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The BMW mechanics were at
the next pit. Fishback went by
while in the pit. Dan Smith gave
me a thumbs up, as I went by
his broken bike in the Husky Pit.
They got everything back in or‑
der taking still more time.
After 60 more miles, across
the dry lake bed West of San Feli‑
pe, to the pass West and the next
pit, I handed the bike to Dave
Chase to take it to the finish.
Not the race ,but the
friends you make...
Derrick Paiement and
Randy Morales won. They were
fast and consistent and actually
crossed the line behind Roesler
and Pfeifer. We ended up 4th
overall. Dan & Dan would have
won, but broke. Miller and Ogil‑
vie broke when near the front.
Roesler and Pfiefer would have
won, but got docked for miss‑
ing a checkpoint, due to a
mis-directing traffic cop. They
were penalized with extra time
equaling 1/9 of their total time
for the one of nine checkpoints
Tom and I are lifelong
friends and have since that
race. We spent a short but in‑
tense time as teammates with
a common interest in each oth‑
er’s success. Not unlike soldiers
who served together in war.
I was a young American Pro
Motocrosser when I first saw
Gaston as 125 World Champ. I
followed his career as he bat‑
tled and beat Marty Smith for
He and Eddy asked for
Espresso after dinner so my
wife made them really strong
coffee. The Reid’s don’t do
Espresso. I enjoyed that con‑
versation so much. In fact, the
video link attached to this story
I hope I captured his spirit
with my impersonation.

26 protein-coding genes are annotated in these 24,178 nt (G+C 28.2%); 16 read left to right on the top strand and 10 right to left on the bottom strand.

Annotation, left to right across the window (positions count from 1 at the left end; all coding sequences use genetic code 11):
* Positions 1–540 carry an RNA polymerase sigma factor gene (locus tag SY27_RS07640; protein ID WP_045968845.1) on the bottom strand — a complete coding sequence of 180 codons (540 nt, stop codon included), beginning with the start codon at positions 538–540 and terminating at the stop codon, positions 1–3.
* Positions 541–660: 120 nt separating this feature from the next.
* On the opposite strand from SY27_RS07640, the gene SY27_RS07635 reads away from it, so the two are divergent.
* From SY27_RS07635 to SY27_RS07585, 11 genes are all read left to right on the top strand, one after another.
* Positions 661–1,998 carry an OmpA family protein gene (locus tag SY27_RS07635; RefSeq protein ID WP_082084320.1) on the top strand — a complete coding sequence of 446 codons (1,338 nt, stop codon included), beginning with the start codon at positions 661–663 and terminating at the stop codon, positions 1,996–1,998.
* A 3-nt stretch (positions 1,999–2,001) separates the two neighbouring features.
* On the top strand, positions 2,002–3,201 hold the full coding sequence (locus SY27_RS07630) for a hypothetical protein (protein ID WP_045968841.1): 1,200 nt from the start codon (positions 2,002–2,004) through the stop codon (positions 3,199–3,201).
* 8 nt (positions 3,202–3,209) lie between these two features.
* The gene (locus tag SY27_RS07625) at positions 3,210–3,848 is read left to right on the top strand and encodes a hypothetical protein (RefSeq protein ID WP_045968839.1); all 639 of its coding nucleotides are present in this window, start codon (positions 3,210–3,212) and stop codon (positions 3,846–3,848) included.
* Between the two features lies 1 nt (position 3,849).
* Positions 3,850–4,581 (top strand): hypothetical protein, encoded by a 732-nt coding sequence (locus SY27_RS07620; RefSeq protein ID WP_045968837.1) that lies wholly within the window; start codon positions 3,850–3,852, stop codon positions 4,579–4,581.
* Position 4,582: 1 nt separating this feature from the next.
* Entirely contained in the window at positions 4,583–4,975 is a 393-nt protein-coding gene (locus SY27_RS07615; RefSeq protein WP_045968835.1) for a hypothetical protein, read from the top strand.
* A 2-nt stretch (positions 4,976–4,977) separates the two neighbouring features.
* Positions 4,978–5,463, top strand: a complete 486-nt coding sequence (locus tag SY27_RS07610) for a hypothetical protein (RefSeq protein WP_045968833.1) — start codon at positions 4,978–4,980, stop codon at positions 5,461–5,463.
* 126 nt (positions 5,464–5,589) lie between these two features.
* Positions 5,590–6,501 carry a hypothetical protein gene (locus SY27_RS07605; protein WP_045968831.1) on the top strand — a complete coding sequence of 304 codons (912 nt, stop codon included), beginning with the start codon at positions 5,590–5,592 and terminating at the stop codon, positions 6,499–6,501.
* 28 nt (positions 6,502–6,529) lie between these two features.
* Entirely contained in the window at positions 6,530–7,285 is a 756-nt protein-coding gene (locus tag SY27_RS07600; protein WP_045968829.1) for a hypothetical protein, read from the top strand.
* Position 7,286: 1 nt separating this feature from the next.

the 1976 World Championships.
Marty and Jon R would later
talk about his skills and charac‑
ter on the European GP circuit.
I battled him at a GP. He was
incredibly tough and tenacious.
He was also endearingly flirta‑
tious with the ladies and “debo‑
nair”, as the French would say.
He was so influential to the
sport of Motocross and Rally
racing. Gaston Rahier is an Icon.
I am a better man for knowing
him a little and the motorcycle
world is better for it too.
I only met with Gaston one
more time after the 1985 Baja
1000. He and Eddy Hau came
to my house in OC California for
dinner during the week follow‑
ing the race. I wanted to race
the Paris to Dakar Rally and
talking to him about it was the
chance of a lifetime. I changed
my mind about racing it.
is the result of that dinner con‑
versation. I hope many of his
old friends and family see it. I
hope I captured his spirit with
Gaston died of cancer in
2005. He was 58. Many photos
of him seem to capture a goofy
look on his face, for some rea‑
son. I can tell you, in person, it
was good humored confidence,
and it was really funny. A mo‑
ment in time didn’t ever cap‑
ture the measure of that man.
The measure bar he set is far
higher than his head.
My daughter Courtney was
born 3 weeks after the 1985
Baja 1000. We now had two
boys and a “finally”. I’ve en‑
joyed telling the stories and
many seminal aspects of the
1985 Baja 1000 race for the
past 27 years. Courtney’s birth
is when Cinda and I switched to
“Life, Phase 2”.